The Spiritual Law of Undulation – Part 2
Taken from the ‘Screwtape Letters’, a Christian apologetic novel by C. S. Lewis… First published in February 1942, the story takes the form of a series of letters from a senior Demon Screwtape to his nephew Wormwood, a Junior Tempter. The uncle’s mentorship pertains to the nephew’s responsibility in securing the damnation of a British man known only as “the Patient”. (Wikipedia)
MY DEAR WORMWOOD,
I hope my last letter has convinced you that the trough of dulness or “dryness” through which your patient is going at present will not, of itself, give you his soul, but needs to be properly exploited. What forms the exploitation should take I will now consider.
In the first place I have always found that the Trough periods of the human undulation provide excellent opportunity for all sensual temptations, particularly those of sex. This may surprise you, because, of course, there is more physical energy, and therefore more potential appetite, at the Peak periods; but you must remember that the powers of resistance are then also at their highest. The health and spirits which you want to use in producing lust can also, alas, be very easily used for work or play or thought or innocuous merriment. The attack has a much better chance of success when the man’s whole inner world is drab and cold and empty. And it is also to be noted that the Trough sexuality is subtly different in quality from that of the Peak—much less likely to lead to the milk and water phenomenon which the humans call “being in love”, much more easily drawn into perversions, much less contaminated by those generous and imaginative and even spiritual concomitants which often render human sexuality so disappointing.
It is the same with other desires of the flesh. You are much more likely to make your man a sound drunkard by pressing drink on him as an anodyne when he is dull and weary than by encouraging him to use it as a means of merriment among his friends when he is happy and expansive. Never forget that when we are dealing with any pleasure in its healthy and normal and satisfying form, we are, in a sense, on the Enemy’s ground. I know we have won many a soul through pleasure. All the same, it is His invention, not ours. He made the pleasures: all our research so far has not enabled us to produce one. All we can do is to encourage the humans to take the pleasures which our Enemy has produced, at times, or in ways, or in degrees, which He has forbidden. Hence we always try to work away from the natural condition of any pleasure to that in which it is least natural, least redolent of its Maker, and least pleasurable. An ever increasing craving for an ever diminishing pleasure is the formula. It is more certain; and it’s better style. To get the man’s soul and give him nothing in return—that is what really gladdens our Father’s heart. And the troughs are the time for beginning the process.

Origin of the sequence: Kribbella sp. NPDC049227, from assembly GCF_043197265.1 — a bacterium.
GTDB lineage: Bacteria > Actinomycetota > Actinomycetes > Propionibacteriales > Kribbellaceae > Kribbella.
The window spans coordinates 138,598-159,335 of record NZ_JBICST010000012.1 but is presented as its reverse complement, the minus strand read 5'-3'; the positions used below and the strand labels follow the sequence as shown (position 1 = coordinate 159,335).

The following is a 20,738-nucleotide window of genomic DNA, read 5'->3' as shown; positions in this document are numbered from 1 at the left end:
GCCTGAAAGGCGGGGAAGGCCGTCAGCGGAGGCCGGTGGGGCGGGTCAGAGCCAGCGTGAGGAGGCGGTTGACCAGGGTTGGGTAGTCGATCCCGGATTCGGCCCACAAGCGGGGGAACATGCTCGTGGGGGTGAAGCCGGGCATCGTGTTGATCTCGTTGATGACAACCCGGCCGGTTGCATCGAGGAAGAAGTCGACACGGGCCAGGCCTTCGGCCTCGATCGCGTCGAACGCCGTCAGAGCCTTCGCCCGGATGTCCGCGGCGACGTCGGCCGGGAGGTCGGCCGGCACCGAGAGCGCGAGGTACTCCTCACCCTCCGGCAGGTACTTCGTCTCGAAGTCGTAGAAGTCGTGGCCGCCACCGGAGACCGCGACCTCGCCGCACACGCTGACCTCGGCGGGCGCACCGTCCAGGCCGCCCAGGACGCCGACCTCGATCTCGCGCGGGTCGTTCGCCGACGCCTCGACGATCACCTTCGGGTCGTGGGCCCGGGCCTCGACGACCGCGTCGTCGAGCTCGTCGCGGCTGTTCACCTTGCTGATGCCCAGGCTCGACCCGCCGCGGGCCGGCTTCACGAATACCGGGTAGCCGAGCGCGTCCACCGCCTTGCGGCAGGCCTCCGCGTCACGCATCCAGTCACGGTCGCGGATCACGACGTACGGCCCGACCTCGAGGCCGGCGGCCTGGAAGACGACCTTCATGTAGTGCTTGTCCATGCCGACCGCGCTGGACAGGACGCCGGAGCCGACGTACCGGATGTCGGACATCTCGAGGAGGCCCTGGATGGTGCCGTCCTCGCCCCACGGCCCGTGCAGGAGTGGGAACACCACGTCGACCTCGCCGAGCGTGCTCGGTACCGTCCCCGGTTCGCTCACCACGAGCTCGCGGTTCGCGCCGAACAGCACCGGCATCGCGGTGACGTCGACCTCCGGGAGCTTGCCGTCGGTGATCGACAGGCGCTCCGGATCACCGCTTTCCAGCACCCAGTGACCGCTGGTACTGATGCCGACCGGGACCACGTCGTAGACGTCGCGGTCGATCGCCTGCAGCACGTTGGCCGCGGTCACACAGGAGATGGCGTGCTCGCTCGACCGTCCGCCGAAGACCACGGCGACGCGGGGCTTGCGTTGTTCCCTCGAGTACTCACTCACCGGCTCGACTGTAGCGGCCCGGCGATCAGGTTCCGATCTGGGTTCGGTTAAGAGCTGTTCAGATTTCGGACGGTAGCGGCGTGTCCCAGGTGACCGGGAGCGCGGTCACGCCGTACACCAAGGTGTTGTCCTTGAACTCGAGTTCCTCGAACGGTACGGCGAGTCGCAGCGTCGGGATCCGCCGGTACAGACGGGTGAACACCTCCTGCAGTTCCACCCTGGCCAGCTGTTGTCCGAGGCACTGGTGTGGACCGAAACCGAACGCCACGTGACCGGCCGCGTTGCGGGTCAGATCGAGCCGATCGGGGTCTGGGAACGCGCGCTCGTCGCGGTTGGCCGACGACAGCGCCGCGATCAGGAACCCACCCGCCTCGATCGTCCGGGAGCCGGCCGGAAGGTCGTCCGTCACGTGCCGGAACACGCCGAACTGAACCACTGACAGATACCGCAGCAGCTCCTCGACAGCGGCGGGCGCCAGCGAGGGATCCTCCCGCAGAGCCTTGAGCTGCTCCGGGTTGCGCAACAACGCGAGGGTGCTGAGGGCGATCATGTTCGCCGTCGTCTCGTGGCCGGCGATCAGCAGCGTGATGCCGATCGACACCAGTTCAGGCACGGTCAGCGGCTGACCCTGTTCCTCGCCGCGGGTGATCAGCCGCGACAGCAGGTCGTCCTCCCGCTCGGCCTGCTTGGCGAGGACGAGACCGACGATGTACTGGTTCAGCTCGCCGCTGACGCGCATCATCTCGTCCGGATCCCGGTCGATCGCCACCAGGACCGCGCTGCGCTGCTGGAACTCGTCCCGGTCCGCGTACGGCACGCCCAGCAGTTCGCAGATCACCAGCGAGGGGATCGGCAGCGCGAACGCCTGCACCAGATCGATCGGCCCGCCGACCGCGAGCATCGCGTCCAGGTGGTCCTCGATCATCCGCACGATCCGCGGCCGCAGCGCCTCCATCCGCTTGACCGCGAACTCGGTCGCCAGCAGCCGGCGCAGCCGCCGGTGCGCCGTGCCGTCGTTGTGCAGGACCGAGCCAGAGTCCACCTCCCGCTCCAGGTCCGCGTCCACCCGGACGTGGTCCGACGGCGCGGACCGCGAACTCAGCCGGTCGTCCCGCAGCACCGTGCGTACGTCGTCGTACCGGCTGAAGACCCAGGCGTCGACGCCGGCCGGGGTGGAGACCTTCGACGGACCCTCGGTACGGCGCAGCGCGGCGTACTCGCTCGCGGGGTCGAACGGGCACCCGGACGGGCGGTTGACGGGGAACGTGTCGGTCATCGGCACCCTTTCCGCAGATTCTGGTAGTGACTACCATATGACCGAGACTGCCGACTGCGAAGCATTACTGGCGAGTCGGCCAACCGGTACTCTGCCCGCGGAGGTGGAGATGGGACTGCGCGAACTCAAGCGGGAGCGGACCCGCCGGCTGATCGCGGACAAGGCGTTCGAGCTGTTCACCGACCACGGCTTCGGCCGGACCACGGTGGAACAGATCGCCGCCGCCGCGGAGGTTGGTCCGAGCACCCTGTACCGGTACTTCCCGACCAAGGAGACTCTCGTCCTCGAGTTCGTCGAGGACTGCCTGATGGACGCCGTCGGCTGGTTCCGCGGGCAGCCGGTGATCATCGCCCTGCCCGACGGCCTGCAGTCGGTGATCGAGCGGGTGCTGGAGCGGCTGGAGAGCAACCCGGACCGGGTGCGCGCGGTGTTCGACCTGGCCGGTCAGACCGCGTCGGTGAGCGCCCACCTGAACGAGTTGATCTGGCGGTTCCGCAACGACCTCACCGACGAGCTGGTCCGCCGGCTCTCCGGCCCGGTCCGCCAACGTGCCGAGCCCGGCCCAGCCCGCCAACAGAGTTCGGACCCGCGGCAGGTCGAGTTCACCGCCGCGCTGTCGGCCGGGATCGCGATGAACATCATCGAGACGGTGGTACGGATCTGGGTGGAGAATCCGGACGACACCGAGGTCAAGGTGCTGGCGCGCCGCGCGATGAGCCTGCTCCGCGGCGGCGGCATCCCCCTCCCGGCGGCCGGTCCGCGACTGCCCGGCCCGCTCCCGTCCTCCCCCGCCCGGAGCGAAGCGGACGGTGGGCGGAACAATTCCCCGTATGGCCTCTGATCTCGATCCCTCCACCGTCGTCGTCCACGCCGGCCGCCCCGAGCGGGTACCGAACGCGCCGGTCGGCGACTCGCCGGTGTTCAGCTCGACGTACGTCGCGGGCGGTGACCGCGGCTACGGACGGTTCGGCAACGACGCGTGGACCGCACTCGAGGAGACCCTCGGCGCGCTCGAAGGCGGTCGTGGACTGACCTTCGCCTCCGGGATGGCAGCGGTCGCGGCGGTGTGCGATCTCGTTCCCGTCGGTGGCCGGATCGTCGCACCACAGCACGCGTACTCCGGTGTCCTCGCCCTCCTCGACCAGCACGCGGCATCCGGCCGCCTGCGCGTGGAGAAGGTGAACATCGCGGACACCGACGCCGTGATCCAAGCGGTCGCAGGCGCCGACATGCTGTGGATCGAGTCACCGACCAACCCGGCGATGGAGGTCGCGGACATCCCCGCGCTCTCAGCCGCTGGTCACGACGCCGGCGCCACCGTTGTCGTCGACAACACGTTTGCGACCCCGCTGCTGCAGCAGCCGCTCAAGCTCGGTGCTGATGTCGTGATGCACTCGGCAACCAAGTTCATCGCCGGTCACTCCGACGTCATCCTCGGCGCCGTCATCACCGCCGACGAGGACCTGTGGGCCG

But there is an even better way of exploiting the Trough; I mean through the patient’s own thoughts about it. As always, the first step is to keep knowledge out of his mind. Do not let him suspect the law of undulation. Let him assume that the first ardours of his conversion might have been expected to last, and ought to have lasted, forever, and that his present dryness is an equally permanent condition. Having once got this misconception well fixed in his head, you may then proceed in various ways. It all depends on whether your man is of the desponding type who can be tempted to despair, or of the wishful-thinking type who can be assured that all is well. The former type is getting rare among the humans. If your patient should happen to belong to it, everything is easy. You have only got to keep him out of the way of experienced Christians (an easy task now-a-days), to direct his attention to the appropriate passages in scripture, and then to set him to work on the desperate design of recovering his old feelings by sheer will-power, and the game is ours.
If he is of the more hopeful type, your job is to make him acquiesce in the present low temperature of his spirit and gradually become content with it, persuading himself that it is not so low after all. In a week or two you will be making him doubt whether the first days of his Christianity were not, perhaps, a little excessive. Talk to him about “moderation in all things”. If you can once get him to the point of thinking that “religion is all very well up to a point”, you can feel quite happy about his soul. A moderated religion is as good for us as no religion at all—and more amusing.
Another possibility is that of direct attack on his faith. When you have caused him to assume that the trough is permanent, can you not persuade him that “his religious phase” is just going to die away like all his previous phases? Of course there is no conceivable way of getting by reason from the proposition “I am losing interest in this” to the proposition “This is false”. But, as I said before, it is jargon, not reason, you must rely on. The mere word phase will very likely do the trick. I assume that the creature has been through several of them before—they all have—and that he always feels superior and patronising to the ones he has emerged from, not because he has really criticised them but simply because they are in the past. (You keep him well fed on hazy ideas of Progress and Development and the Historical Point of View, I trust, and give him lots of modern Biographies to read? The people in them are always emerging from Phases, aren’t they?)
You see the idea? Keep his mind off the plain antithesis between True and False. Nice shadowy expressions—”It was a phase”—”I’ve been through all that”—and don’t forget the blessed word “Adolescent”,
Your affectionate uncle